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Thomas Butler Gunn Diaries: Volume 6, page 158, October 7-8, 1853

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Identifier: DX04174251

Title: Thomas Butler Gunn Diaries: Volume 6, page 158, October 7-8, 1853

Description: Describes his journey by horseback through Tennessee on the way to Louisiana, and comments on the threat of Yellow Fever in the South.


6 7 Friday. An hour’s riding brought us into Tenesee [Tennessee]. Few adventures I can recall to mind of this day. We [Gunn, Oliver Kellam, Keane Richards, and Maurice Keane] took our homeopathic lunch in a deep ravine, behind a roadside hotel, riding the horses down a hazardously steep path, to where was a little spring. On the road again, which now lay through noble scenery, winding round hills, mighty forest trees above and filling all the wild hollows below. At a turnpike, the collectress asked, queerly enough “What did you pay last place, Stranger? Stopped at Gooderichville, little place, hotel good, clean and comfortable. Newspapers from south here, with accounts of the horrible prevalence of Yellow Fever everywhere. — This was the first time I’d thought of it; though knowing rightwell of its ravages in New Orleans, up the Mississippi bans, and — all through the country where we were going. Unacclimated folk had been warned not to risk it; — true we intending no passing through any infected town, but was it not part of the atmosphere’s effect? However at this date I thought little about it, — not thinking how the Horror grew as we approached it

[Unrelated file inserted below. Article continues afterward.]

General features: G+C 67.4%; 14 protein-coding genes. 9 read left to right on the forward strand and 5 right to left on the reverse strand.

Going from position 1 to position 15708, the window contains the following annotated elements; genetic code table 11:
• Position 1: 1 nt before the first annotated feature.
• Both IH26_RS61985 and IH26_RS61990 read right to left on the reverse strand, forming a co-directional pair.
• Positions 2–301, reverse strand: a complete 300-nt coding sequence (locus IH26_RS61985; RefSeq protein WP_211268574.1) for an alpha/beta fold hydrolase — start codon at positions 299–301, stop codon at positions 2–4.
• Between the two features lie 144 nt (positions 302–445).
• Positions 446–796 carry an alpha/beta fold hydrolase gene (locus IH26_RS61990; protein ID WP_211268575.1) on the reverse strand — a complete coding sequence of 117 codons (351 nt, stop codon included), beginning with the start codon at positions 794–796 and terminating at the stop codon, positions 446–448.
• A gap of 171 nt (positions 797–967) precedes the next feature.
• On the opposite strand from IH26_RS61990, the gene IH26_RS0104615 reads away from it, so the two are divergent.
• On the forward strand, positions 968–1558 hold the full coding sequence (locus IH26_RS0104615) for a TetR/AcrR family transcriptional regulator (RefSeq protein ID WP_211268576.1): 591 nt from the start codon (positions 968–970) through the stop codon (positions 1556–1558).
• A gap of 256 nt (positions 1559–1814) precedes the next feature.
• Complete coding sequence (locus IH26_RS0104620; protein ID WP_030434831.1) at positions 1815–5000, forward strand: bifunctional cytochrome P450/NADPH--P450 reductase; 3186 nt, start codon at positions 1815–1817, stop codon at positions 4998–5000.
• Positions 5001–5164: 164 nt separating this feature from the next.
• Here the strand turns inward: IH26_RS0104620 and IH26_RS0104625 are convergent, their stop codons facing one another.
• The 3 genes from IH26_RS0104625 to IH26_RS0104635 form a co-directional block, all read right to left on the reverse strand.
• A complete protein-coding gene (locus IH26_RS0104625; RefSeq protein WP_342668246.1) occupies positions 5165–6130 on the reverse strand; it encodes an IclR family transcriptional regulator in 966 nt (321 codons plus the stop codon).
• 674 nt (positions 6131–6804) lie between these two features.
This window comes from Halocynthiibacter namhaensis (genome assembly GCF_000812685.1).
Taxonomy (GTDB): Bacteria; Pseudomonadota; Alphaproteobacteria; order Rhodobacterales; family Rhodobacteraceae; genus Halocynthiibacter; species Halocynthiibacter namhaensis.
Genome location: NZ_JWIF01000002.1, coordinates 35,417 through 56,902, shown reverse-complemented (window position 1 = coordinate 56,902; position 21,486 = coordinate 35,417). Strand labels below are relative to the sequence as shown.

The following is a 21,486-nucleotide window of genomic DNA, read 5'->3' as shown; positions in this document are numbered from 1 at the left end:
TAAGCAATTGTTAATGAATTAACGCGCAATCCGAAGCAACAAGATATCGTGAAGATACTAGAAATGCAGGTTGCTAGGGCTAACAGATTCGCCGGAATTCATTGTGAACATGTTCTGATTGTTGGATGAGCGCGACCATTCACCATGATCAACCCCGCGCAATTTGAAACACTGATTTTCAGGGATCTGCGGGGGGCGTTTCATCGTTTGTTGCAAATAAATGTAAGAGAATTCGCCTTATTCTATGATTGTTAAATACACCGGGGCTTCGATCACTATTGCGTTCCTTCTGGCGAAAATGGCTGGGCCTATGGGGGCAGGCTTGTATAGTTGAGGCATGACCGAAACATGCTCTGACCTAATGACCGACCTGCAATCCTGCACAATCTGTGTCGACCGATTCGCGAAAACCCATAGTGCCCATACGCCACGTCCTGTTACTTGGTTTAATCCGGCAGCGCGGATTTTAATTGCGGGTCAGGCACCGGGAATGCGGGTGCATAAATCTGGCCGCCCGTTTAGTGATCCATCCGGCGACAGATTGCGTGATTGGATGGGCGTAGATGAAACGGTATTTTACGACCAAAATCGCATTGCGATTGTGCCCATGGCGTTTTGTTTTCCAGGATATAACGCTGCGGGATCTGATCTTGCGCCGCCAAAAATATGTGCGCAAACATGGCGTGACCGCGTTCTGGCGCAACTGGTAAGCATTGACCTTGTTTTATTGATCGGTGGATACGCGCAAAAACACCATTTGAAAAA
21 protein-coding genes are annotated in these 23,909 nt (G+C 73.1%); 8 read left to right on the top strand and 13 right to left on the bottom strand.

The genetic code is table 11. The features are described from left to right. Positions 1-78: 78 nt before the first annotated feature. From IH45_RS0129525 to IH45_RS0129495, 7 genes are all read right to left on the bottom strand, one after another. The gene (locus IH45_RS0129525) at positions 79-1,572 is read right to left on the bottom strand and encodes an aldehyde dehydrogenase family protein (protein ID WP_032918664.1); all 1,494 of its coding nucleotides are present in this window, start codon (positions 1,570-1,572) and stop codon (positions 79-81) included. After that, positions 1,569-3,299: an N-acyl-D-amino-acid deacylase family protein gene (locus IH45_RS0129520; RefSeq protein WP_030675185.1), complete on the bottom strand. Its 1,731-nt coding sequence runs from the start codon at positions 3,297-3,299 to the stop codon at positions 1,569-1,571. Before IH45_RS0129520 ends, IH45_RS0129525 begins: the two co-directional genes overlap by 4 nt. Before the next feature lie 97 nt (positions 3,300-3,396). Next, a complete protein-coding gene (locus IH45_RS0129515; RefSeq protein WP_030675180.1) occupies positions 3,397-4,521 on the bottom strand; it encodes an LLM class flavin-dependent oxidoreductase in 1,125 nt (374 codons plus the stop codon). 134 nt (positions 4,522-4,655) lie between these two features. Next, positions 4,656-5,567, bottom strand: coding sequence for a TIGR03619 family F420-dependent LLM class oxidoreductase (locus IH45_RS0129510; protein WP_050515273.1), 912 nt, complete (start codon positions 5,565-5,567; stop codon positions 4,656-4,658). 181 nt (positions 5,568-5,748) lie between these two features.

8 7. Saturday. Blistering hot weather, roads covered with blinding dust. Long ago I’d got over my bad horse-manship, and as the journeyed continued became a pretty decent Centaur. Into Nashville, Tenessee’s capitol by an hour after noontide. Over a handsome suspension bridge into the town; the remains of a former one, in the shape of two ruinous towers rising from the waters, at a little distance farther down. The City, a handsome, hot one, was lazily busy, it being mark market day, and certain races in progress. We put up at the City Hotel; a large, pretentious, ill-kept one. Great onslaughts made on Keene Richards and Kellam for the object of selling or buying horses, ineffectual. After dining, (after the regular hotel dinner,) strolling about, doing divers matters, and surveying the town. I got a pair of boots, in

Rights: NoC-US


Dates: 1853-10-07

Type(s): Diary

Maker/Creator: Gunn, Thomas Butler, 1826-1903

Subjects: Diseases
Yellow fever
Mississippi River
Horse racing


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